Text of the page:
NEW YORK (GenomeWeb) — Researchers from the University of Warwick have published a study describing their use of whole-genome sequencing to analyze and categorize bacterial isolates to track, and eventually resolve, a lingering outbreak of Acinetobacter baumannii in a UK hospital.
According to the authors, the example illustrates how WGS can provide a "powerful adjunct to conventional laboratory and epidemiological investigation." Sequencing, combined with other epidemiological data, allowed the group to identify the sources of several unexplained transmissions of A. baumannii through the hospital and informed more effective infection-control strategies to reduce the risk of further infections and eventually end the outbreak.
In the study, published today in Genome Medicine, researchers led by the University of Warwick's Mark Pallen became involved in helping to track and resolve the outbreak, which began at the Queen Elizabeth Hospital Birmingham in 2011 and finally ended in February 2013.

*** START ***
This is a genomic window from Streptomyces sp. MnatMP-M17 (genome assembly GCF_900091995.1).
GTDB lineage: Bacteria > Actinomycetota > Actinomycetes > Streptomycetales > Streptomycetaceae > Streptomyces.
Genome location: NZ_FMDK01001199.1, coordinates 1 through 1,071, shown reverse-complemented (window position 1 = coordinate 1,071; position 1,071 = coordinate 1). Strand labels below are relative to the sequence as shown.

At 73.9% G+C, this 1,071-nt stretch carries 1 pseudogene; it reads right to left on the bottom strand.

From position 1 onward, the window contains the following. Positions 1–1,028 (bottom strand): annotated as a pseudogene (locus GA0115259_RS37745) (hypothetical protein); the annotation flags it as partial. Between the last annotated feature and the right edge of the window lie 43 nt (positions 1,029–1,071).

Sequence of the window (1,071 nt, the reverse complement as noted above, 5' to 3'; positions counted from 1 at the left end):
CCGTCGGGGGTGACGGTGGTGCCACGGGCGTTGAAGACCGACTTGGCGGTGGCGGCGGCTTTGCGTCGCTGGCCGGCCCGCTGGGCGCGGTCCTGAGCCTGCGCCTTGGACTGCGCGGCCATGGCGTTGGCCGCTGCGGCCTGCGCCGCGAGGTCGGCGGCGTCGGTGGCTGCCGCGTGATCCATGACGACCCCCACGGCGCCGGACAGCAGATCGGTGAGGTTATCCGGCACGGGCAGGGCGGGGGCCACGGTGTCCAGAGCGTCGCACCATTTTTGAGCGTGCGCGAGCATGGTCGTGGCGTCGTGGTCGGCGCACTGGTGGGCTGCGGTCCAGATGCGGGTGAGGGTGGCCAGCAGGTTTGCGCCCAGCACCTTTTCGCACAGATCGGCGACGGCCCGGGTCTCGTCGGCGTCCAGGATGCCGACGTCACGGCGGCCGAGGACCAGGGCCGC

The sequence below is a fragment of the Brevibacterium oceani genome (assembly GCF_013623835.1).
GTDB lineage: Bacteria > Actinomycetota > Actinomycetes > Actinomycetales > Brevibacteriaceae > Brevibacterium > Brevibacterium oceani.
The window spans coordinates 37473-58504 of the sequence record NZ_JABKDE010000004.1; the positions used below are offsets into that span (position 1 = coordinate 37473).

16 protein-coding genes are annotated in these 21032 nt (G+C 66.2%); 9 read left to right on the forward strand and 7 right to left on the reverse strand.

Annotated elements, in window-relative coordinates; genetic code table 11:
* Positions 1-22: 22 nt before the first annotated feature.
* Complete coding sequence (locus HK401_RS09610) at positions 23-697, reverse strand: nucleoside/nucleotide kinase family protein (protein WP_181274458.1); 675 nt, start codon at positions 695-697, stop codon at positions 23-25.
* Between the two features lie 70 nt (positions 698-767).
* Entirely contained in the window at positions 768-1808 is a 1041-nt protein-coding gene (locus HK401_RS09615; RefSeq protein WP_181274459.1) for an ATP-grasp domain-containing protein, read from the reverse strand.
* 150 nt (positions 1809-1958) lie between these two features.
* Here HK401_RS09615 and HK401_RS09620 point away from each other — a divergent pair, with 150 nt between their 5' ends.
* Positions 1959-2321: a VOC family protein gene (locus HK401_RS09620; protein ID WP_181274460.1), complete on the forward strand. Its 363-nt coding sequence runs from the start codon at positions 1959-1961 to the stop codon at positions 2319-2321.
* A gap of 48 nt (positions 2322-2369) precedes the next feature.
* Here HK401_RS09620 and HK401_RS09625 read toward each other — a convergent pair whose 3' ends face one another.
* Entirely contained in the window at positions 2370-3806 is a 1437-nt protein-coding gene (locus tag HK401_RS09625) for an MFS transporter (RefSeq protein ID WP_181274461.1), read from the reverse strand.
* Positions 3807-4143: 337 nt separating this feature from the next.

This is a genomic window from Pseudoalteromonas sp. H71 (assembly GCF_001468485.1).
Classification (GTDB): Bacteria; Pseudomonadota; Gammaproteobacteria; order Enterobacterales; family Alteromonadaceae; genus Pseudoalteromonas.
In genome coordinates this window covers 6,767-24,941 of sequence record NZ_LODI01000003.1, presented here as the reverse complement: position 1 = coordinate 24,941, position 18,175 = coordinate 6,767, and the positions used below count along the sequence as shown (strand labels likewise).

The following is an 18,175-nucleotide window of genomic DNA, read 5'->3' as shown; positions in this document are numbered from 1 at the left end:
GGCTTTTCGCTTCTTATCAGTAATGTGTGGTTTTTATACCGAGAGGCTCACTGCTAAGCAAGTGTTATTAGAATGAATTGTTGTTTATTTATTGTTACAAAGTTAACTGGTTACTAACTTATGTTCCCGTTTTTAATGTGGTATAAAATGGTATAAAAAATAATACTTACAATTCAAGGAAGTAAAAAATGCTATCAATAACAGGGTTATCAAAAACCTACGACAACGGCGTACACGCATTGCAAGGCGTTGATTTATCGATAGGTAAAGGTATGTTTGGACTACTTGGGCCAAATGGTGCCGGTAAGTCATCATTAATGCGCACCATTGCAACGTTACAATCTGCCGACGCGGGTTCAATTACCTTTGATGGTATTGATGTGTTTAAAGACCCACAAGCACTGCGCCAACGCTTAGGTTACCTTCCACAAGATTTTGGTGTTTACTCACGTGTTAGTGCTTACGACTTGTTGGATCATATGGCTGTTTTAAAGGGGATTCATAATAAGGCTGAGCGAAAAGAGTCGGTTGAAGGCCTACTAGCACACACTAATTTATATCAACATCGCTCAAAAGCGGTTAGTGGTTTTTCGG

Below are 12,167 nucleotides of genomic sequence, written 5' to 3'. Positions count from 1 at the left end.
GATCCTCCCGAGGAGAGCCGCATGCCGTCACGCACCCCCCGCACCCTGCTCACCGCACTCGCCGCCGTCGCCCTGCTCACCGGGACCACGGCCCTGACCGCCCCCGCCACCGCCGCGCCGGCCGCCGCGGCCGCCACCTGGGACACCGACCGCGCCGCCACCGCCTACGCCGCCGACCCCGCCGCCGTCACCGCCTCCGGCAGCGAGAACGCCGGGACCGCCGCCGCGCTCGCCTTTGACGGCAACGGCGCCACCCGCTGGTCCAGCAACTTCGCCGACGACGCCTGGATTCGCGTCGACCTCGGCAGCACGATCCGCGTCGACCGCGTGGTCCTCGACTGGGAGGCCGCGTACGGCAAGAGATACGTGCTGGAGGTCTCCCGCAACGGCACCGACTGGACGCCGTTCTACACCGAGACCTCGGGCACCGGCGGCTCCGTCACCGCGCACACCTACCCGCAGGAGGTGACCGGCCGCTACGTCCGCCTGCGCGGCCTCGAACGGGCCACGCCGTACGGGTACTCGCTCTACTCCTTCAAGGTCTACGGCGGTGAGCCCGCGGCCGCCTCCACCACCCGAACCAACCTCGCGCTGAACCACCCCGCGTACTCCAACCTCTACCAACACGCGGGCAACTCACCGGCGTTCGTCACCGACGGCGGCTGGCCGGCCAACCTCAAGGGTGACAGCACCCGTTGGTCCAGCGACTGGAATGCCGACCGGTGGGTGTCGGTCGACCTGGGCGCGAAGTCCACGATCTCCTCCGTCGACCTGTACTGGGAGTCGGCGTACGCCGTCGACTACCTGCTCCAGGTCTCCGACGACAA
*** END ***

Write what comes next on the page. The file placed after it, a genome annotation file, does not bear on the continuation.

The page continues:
Queen Elizabeth is a public hospital that often houses military casualties. According to the authors, A. baumannii is known to be introduced to hospitals by military personnel.
The first case in the outbreak was noted in July 2011, in a patient injured by a blast in Afghanistan. Clinical investigation identified the patient's infecting strain as a multi-drug resistant A. baumannii from the pulse-field gel electrophoresis type, or pulsotype 27, a type not previously seen at the hospital.
Over the following 80 weeks, isolates were recovered from an additional 51 patients, including both military casualties and civilians, and were assigned as matching the outbreak strain based on pulsotype.
According to the authors, WGS added several important pieces to this epidemiological puzzle, and was integral in determining transmission patterns and implementing control measures that eventually ended the outbreak.